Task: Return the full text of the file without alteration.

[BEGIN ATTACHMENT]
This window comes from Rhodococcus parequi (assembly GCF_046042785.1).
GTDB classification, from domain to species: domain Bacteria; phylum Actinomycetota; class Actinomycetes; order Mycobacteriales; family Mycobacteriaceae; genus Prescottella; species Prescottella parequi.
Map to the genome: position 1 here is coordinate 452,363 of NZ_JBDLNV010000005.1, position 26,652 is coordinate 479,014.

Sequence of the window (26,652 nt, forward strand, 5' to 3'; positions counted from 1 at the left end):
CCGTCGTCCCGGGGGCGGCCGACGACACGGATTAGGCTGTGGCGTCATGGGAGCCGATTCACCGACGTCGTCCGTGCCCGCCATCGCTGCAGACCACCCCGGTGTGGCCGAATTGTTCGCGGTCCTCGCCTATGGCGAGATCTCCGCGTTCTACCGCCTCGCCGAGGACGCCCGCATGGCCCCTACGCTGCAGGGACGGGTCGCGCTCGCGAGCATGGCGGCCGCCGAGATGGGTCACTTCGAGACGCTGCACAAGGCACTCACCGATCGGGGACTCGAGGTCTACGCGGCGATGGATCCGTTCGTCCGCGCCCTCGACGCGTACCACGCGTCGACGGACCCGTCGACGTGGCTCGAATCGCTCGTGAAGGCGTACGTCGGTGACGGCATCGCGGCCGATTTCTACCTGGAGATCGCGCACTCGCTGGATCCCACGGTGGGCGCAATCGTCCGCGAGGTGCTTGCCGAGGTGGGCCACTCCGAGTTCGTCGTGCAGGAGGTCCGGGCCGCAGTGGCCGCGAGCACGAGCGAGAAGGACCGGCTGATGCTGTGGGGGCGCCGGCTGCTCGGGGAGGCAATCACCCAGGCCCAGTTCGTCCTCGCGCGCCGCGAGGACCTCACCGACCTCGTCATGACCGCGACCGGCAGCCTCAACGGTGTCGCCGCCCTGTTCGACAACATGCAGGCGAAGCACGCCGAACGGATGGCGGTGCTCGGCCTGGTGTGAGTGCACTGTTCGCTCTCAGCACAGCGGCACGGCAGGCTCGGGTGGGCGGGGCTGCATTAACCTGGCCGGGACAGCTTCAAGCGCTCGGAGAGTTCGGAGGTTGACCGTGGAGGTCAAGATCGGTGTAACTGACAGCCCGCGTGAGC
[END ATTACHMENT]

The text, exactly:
This window comes from Rhodococcus parequi (assembly GCF_046042785.1).
GTDB classification, from domain to species: domain Bacteria; phylum Actinomycetota; class Actinomycetes; order Mycobacteriales; family Mycobacteriaceae; genus Prescottella; species Prescottella parequi.
Map to the genome: position 1 here is coordinate 452,363 of NZ_JBDLNV010000005.1, position 26,652 is coordinate 479,014.

Sequence of the window (26,652 nt, forward strand, 5' to 3'; positions counted from 1 at the left end):
CCGTCGTCCCGGGGGCGGCCGACGACACGGATTAGGCTGTGGCGTCATGGGAGCCGATTCACCGACGTCGTCCGTGCCCGCCATCGCTGCAGACCACCCCGGTGTGGCCGAATTGTTCGCGGTCCTCGCCTATGGCGAGATCTCCGCGTTCTACCGCCTCGCCGAGGACGCCCGCATGGCCCCTACGCTGCAGGGACGGGTCGCGCTCGCGAGCATGGCGGCCGCCGAGATGGGTCACTTCGAGACGCTGCACAAGGCACTCACCGATCGGGGACTCGAGGTCTACGCGGCGATGGATCCGTTCGTCCGCGCCCTCGACGCGTACCACGCGTCGACGGACCCGTCGACGTGGCTCGAATCGCTCGTGAAGGCGTACGTCGGTGACGGCATCGCGGCCGATTTCTACCTGGAGATCGCGCACTCGCTGGATCCCACGGTGGGCGCAATCGTCCGCGAGGTGCTTGCCGAGGTGGGCCACTCCGAGTTCGTCGTGCAGGAGGTCCGGGCCGCAGTGGCCGCGAGCACGAGCGAGAAGGACCGGCTGATGCTGTGGGGGCGCCGGCTGCTCGGGGAGGCAATCACCCAGGCCCAGTTCGTCCTCGCGCGCCGCGAGGACCTCACCGACCTCGTCATGACCGCGACCGGCAGCCTCAACGGTGTCGCCGCCCTGTTCGACAACATGCAGGCGAAGCACGCCGAACGGATGGCGGTGCTCGGCCTGGTGTGAGTGCACTGTTCGCTCTCAGCACAGCGGCACGGCAGGCTCGGGTGGGCGGGGCTGCATTAACCTGGCCGGGACAGCTTCAAGCGCTCGGAGAGTTCGGAGGTTGACCGTGGAGGTCAAGATCGGTGTAACTGACAGCCCGCGTGAGC